Shortly after they opened, I visited the new Koppi roastery in Helsingborg and their latest coffee bar in Malmö, and on January 1st of 2017 I sat down with Lunell and Nystrand for an expansive interview. With the soft sounds of Thelonious Monk strolling his fingers across a piano and our cups filled with a fresh brew of Koppi’s Colombia El Triunfo, I learned about the details, challenges, and rewards behind the company’s many projects—from the value of competing to the challenges of brewing 100 cups an hour in a busy food hall.


Koppi had a very busy year in 2016, of all the experiences you had, what was the most difficult and what has been the most rewarding for you and the company?

Anne Lunell: It’s hard to say. They have all had really big impacts on the company, but in different ways. But opening the new bar in Malmö has been the hardest work.

Charles Nystrand: The most rewarding has definitely been moving the roastery. Now we have so much more space, the new roasting space is bigger than the whole of our Helsingborg café, so we can work much more efficiently. There are not as many distractions so it’s easier to be focused, but there are some new challenges as well. Before, when the roastery was combined with the cafe, when things are quiet, you could give baristas tasks to help out in the roastery—like labeling or packing. Now the people at the roastery have to do everything. Even if it’s more efficient now, it was nice to have the extra help at times.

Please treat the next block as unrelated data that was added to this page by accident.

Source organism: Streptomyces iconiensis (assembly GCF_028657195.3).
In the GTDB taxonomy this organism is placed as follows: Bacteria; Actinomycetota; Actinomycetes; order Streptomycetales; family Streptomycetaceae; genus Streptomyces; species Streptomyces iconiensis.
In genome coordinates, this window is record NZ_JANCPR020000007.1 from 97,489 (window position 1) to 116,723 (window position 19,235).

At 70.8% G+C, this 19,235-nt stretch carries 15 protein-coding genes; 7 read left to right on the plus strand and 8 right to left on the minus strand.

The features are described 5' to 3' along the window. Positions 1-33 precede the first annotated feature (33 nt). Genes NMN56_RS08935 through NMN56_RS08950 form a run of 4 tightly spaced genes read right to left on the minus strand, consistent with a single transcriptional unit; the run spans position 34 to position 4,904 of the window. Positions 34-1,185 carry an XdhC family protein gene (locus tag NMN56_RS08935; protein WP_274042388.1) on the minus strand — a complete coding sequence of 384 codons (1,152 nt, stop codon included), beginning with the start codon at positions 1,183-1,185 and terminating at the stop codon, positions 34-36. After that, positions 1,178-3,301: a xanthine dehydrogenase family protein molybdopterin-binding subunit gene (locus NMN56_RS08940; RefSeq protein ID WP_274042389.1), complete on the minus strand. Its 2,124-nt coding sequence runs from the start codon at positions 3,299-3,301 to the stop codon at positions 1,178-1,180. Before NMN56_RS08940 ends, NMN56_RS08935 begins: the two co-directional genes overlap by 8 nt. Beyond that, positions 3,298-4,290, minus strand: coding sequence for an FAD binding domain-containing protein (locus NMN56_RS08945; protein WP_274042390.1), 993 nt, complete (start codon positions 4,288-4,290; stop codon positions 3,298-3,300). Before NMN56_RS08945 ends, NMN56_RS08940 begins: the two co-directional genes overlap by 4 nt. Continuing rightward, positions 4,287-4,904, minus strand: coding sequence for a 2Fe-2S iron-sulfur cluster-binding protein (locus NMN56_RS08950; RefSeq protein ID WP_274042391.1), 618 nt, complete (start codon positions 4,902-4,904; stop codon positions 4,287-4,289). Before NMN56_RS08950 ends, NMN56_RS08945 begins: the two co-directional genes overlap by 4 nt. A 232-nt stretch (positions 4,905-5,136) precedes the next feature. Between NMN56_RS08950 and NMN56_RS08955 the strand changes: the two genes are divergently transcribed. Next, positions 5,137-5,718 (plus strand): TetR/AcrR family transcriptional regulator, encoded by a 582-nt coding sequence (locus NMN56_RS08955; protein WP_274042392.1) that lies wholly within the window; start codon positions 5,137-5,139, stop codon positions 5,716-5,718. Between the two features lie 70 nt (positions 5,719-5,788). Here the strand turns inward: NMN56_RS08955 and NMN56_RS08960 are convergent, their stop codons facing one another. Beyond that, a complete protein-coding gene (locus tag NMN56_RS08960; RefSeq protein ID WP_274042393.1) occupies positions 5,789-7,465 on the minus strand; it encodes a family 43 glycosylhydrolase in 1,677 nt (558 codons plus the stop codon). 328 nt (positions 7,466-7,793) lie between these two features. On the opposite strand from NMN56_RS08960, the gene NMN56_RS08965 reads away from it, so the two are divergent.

How did you get the opportunity to open up a coffee bar in the new Malmö Saluhall and how long was the process from idea to open?

Lunell: About a year and a half ago, we were asked by the people who were developing the Saluhall, who worked closely with the editors of Fool Magazine, Lotta and Per-Anders Jörgensen, to advise on the curation of vendors. They have visited us in Helsingborg many times and they recommended Koppi for the spot in the hall to bring something new to the city.